The National Crime Agency (NCA) have expressed their appreciation for the Suspicious Activity Reports (SARs) that accountants provide.
What we do in providing SARs is already providing value, but there are further ways in which we can help law enforcement maximise their use, whilst avoiding wasted effort and maintaining confidentiality on our part. ICAEW has set out some practical hints and tips for effective reporting.
Providing the right information
NCA understands that we don't always have complete information about the subjects of our reports, particularly because we may frequently be reporting on subjects which are not our clients. Customers, suppliers, acquisition targets etc are all potential SAR subjects as well as clients. On our side, we need to appreciate that the more identifying information and clear explanation of our suspicions we provide to NCA, the more likely they are to be able to match our data to other intelligence and put it to active use. The following points may help you in compiling high quality SARs of real value.
- Subject type. Use the options to classify each subject as suspect, victim or unknown, this helps put each subject's role into context and also makes clear where subjects are not suspected of criminal activity
Subject details - individuals. Where possible provide any middle names, date of birth (especially helpful), addresses (including postcodes where known), email addresses, web page addresses and any other known identifiers such as national insurance number, passport number, car registration or phone numbers
Subject details - entities. Wherever possible include the registration number, (tax reference and VAT number is also useful), country of incorporation, addresses (including postcodes where known), email and web addresses, phone numbers and wherever possible the full legal name and designation, e.g. Limited, SA, GmbH etc.
- Services provided. The ability of NCA frontline staff to understand and analyse a SAR is enhanced by the reporter providing details of the types of services being provided at the time the suspicion arose.
Reason for suspicion. Keep your explanation succinct and focus on what you have seen and why it is unusual or suspicious. Where you feel able to, refer to which predicate offences (i.e. the underlying criminal conduct giving rise to the money laundering) you think may have been committed. If you know the Act and section number detailing the offence (only if you know, you don't have to do legal research), put it in as it helps explain why you are reporting. Keep to plain English, or at least explain any technical terms you use even if they seem obvious to you.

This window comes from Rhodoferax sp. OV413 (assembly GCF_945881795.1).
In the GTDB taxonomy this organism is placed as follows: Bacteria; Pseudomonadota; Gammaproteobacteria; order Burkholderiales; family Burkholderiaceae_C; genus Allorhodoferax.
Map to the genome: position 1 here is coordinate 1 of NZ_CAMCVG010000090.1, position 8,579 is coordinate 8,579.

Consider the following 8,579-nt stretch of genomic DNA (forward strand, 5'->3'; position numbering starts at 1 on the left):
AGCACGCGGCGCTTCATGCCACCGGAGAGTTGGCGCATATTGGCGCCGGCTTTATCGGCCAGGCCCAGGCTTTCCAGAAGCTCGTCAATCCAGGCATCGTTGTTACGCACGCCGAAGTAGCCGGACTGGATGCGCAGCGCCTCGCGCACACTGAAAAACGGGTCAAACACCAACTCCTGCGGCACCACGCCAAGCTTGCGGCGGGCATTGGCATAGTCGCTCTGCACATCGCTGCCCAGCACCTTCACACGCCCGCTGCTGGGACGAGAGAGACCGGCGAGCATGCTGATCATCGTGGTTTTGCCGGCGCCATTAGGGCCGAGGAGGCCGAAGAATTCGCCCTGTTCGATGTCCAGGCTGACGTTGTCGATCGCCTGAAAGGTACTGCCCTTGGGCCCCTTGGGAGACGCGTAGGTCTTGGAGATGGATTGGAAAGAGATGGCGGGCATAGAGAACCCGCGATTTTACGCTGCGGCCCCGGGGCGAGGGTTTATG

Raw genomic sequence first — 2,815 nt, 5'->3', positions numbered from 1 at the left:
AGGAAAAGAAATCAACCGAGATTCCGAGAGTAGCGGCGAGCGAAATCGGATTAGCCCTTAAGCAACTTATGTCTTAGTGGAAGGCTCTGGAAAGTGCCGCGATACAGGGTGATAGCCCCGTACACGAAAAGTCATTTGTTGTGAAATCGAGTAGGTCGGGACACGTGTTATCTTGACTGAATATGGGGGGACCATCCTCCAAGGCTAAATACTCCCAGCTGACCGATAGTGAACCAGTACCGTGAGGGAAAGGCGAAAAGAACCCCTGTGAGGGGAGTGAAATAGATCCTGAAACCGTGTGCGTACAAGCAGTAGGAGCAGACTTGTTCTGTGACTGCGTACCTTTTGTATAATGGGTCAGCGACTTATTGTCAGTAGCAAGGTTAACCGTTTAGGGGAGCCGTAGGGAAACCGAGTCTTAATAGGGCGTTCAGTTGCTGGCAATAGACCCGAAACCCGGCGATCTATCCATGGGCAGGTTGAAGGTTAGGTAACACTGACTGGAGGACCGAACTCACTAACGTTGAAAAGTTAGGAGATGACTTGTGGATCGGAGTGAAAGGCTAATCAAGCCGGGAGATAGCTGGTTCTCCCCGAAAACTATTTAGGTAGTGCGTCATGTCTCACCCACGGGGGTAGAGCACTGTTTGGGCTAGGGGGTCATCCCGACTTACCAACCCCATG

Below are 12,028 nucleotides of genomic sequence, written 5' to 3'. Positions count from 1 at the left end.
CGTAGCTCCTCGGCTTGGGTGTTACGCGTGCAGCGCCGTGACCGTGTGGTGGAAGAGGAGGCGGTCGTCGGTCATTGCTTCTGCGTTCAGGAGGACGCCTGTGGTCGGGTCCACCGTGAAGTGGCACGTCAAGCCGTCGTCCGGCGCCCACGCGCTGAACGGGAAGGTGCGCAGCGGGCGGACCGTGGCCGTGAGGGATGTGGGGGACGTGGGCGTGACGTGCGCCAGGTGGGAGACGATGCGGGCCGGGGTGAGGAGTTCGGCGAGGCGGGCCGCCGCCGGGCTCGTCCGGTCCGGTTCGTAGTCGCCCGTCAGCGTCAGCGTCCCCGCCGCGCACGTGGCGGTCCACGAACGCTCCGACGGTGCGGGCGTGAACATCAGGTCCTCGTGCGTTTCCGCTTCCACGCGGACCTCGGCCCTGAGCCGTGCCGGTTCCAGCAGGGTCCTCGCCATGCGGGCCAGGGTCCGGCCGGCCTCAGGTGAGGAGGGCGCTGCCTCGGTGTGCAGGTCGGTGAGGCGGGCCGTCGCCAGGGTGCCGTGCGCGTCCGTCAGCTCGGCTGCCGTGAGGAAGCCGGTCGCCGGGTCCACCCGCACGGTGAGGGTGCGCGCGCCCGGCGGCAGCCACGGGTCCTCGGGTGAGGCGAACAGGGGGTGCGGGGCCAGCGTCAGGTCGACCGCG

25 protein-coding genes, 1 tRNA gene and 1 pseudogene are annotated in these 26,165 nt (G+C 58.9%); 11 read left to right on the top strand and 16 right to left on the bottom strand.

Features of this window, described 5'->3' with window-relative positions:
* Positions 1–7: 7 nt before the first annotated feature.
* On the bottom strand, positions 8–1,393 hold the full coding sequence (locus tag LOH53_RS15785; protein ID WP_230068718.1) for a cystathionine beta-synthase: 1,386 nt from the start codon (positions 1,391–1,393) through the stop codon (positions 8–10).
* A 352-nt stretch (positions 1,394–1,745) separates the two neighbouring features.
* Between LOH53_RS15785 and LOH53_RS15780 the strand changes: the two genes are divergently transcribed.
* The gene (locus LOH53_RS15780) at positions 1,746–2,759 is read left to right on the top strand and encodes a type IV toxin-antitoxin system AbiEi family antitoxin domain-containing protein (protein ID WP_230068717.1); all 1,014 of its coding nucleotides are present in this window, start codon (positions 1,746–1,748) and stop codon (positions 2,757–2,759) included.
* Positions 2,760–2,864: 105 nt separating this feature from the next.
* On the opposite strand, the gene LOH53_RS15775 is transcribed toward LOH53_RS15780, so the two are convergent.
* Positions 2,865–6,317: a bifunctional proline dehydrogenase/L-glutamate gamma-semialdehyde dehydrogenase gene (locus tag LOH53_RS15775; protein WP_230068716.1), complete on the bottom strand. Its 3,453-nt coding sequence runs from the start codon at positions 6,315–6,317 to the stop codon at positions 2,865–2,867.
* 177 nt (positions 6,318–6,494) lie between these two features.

- What are glossary codes?
Glossary codes are combinations of letters and numbers that law enforcement use to identify specific crimes.
- Why use them?
Use of the codes and their descriptions significantly enhances the capabilities of law enforcements agencies to utilise SARs. They can also assist reporters to explain the general nature of their suspicion or their reason for reporting.
- How to use them?
When submitting a SAR, the relevant prefix(es) from the glossary can be included in the ‘Reason for Suspicion/Knowledge’ text space.
- Where can I find them?
The codes were updated effective 1 September 2016. The new guidance can be found here.
Submitting your report
- Format - wherever possible use SAR Online - this system has the advantage of secure transmission and instant acknowledgment with a reference number. For NCA, it greatly reduces processing time meaning quicker dissemination to law enforcement and less time tied up in administrative tasks
- Hard-copy reporting - if you don't have the facilities to use the electronic systems, then please use the NCA standard forms and type your information - non-standard formats or handwritten reports take a lot of processing time and provide potential for error in interpretation and input
- Don't send supporting documents with your report - if NCA need further information they will contact you
- Generally when completing the form - think what, who, why, when, how, where and keep it as short and punchy as possible. The NCA website provides guidance.
The NCA will reject consent requests where they are not sufficiently specific. The applicant will be sent a notification of closure letter giving reasons for rejection. A new report (and consent request) will then have to be submitted. New guidance (published July 2016) is available on the NCA website.
Further NCA Guidance